Dr. Craig explains what we learned over the last two years in studying Adam and Eve in science, Scripture, and theology. This conversation follows on from his scientific summary of what he learned here: https://peacefulscience.org/wlc-genet….
Dr. Craig and Dr. Swamidass are writing a joint book, a sequel to The Genealogical Adam and Eve, that explores different ways of understanding an ancient genealogical Adam and Eve. Interview date: May 21, 2020
Are these the words of Dr. Craig? I copy them from another thread… I think news is being made faster than I have been comprehending!
“In conclusion, Adam and Eve may therefore be plausibly identified as members of Homo heidelbergensis and as the founding pair at the root of all human species. Challenges to this hypothesis from population genetics fail principally because we cannot rule out on the basis of the genetic divergence exhibited by contemporary humans that our most recent common ancestors, situated more than 500 kya, are the sole genetic progenitors of the entire human race, whether past or present.”
(Published here with permission, this is the transcript of a Defenders class by Dr. William Lane Craig on May 10, 2020.)
I’m not sure I understand the significance of this phrase: “Craig ends his search for Adam & Eve”.
Does this mean he accepts common ancestry of humans atleast at the level of genus?
WLC has no problem with common ancestry of humans with the great apes and does not believe AE were de novo created.
In other words, he’s proposing a population bottleneck of 2 individuals, possibly forming an instant new species, with no interbreeding with other species of hominin. Thus he rejects the evidence that this is not the case.
He is open to AEs lineage breeding with others. So he doesn’t even need a genetic bottleneck.
He is not discussing the origin of a new taxonomic species.
Of course he needs a genetic bottleneck, or at least he wants one. The reason he wants A&E to be H. heidelbergensis is so the bottleneck he wants can’t be ruled out. And the instant speciation is clearly part of his scenario too.
Interestingly enough, that just is not the case. I know this for a fact. He calls his model an “ancient genealogical adam and eve” model for a reason.
How does he treat the offspring of interbreeding with other hominids? Do they possess the image?
It seems that the answer is “yes.”
But how does he define the image then? Is it structural?
He prefers calling it substantialist. He is a substance dualist too. Think of his position as a modified version of Kemp’s Catholic position, perhaps with different motivations.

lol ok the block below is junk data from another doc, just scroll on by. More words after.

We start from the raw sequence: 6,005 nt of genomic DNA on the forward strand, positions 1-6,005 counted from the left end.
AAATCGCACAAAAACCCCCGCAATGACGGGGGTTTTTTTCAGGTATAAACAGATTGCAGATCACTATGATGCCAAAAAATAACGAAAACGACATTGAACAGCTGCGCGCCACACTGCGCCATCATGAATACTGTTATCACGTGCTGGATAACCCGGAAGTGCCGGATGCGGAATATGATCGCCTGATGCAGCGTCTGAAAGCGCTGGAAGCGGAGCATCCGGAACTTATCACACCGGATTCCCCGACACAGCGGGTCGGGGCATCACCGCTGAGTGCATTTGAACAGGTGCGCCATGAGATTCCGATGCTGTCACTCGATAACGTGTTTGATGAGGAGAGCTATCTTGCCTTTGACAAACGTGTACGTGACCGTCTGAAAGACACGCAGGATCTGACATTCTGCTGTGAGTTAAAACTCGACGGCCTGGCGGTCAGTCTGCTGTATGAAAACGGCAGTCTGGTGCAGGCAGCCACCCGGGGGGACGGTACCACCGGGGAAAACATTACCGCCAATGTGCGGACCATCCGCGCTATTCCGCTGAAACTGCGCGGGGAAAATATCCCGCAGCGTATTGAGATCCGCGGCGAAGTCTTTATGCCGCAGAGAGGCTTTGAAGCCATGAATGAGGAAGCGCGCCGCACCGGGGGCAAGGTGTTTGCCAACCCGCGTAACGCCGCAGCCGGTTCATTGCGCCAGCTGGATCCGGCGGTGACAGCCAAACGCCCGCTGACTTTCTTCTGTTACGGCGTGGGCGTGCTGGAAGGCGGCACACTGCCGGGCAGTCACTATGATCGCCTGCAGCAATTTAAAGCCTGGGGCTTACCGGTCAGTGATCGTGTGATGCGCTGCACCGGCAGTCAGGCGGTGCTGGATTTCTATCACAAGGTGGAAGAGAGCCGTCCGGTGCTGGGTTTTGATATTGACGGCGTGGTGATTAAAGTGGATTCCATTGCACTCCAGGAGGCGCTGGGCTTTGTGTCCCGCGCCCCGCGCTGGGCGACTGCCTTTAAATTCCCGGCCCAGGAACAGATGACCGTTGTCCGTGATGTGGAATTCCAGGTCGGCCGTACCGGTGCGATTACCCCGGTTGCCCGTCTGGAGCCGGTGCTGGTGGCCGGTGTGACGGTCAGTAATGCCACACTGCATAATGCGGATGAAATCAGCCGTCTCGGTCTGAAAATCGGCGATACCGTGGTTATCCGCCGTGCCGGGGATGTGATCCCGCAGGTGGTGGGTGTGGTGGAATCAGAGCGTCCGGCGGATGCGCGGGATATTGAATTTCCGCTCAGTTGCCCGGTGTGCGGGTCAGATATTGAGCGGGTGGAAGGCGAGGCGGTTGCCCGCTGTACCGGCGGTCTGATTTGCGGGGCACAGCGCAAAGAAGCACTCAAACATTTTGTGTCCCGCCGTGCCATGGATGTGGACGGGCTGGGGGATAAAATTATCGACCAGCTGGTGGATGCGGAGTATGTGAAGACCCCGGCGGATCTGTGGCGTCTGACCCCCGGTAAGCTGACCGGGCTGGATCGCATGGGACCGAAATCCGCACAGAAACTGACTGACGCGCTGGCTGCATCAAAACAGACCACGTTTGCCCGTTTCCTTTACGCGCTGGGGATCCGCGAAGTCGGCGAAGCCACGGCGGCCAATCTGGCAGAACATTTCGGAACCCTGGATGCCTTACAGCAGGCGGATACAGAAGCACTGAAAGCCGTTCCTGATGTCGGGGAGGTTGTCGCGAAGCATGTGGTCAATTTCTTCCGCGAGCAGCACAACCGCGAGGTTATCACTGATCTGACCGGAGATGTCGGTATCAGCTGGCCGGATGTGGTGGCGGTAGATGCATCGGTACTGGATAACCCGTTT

Perhaps we should both look again at that article you posted by WLC.
Since he holds to a creationist view of the soul (Doctrine of Man Pt. 8 | Defenders Podcast | Reasonable Faith), possibly he views God as divinely creating the image-bearing spiritual soul every time a descendant of Adam has a child, regardless of the other parent. Is that accurate? But this would basically introduce continuous miracles into the process, although it applies to the spiritual soul, not anything material, so maybe that’s OK.
I thought most substance dualists hold that non-human animals have souls. Just not as mentally rich as ours because of the underlying neuroanatomy. But souls nonetheless. People like Moreland and Swinburne hold to this. If at some point God created the soul in the evolutionary history of life for brains to evolve around why would would all these creation of souls for adam’s descendants be necessary?
(WLC’s not a Thomist, so maybe the following doesn’t strictly hold for him.) But a Thomist would say that there’s a substantial difference between an animal soul and a rational soul, in that the latter contains an immaterial component, which needs to be directly implanted by God instead of arising from material processes.
I was quite surprised when I read and heard your various comments that allowed for a “bottleneck of two” in the midst of an evolved population!
At first I was shocked… what could Joshua mean… and then I remembered some of my own postings PRIOR to your “exit” from BioLogos…
I discussed the implications of letting God “be the judge” of what is human or not human… and that in an evolved population of primates, there would unavoidably always be a FIRST HUMAN (or two, if God wanted to double-down on his providence).
And that this FIRST of all humans (or FIRST TWO of all humans) could either co-opt the rest of the primate population… or the First Two could separate themselves and go ahead and create a brand new population that would qualify as human.
Of course, once you had settled into the GAE scenarios, the FORMER option (co-opting the existing population) easily became the more reasonable approach!
Certainly most Christian groups would not be shocked by the idea of a continuous miracle of “soul-creation” with each birth. But this is only necessary if someone is keen on Original Sin being a viable form of metaphysics. And so there would certainly be a distinct predisposition for anyone who holds to Original Sin to also believing God miraculously produces souls.
At the end of the day, don’t most Christians think God has already created souls, maybe from the dawn of creation, which he unites with biological bodies as he so desires?
That’s what the Roman Catholic Church believes, for example, and many Protestants as well.
That’s called pre-existentianism, originally held by Origen (as Craig says in the link I gave above), and many would regard that as not orthodox.
So the “safe” and “more orthodox” view would be God making new souls, “in real time”, as biological births are brought on by human behavior.
Sounds fine to me… if I believed in Original Sin.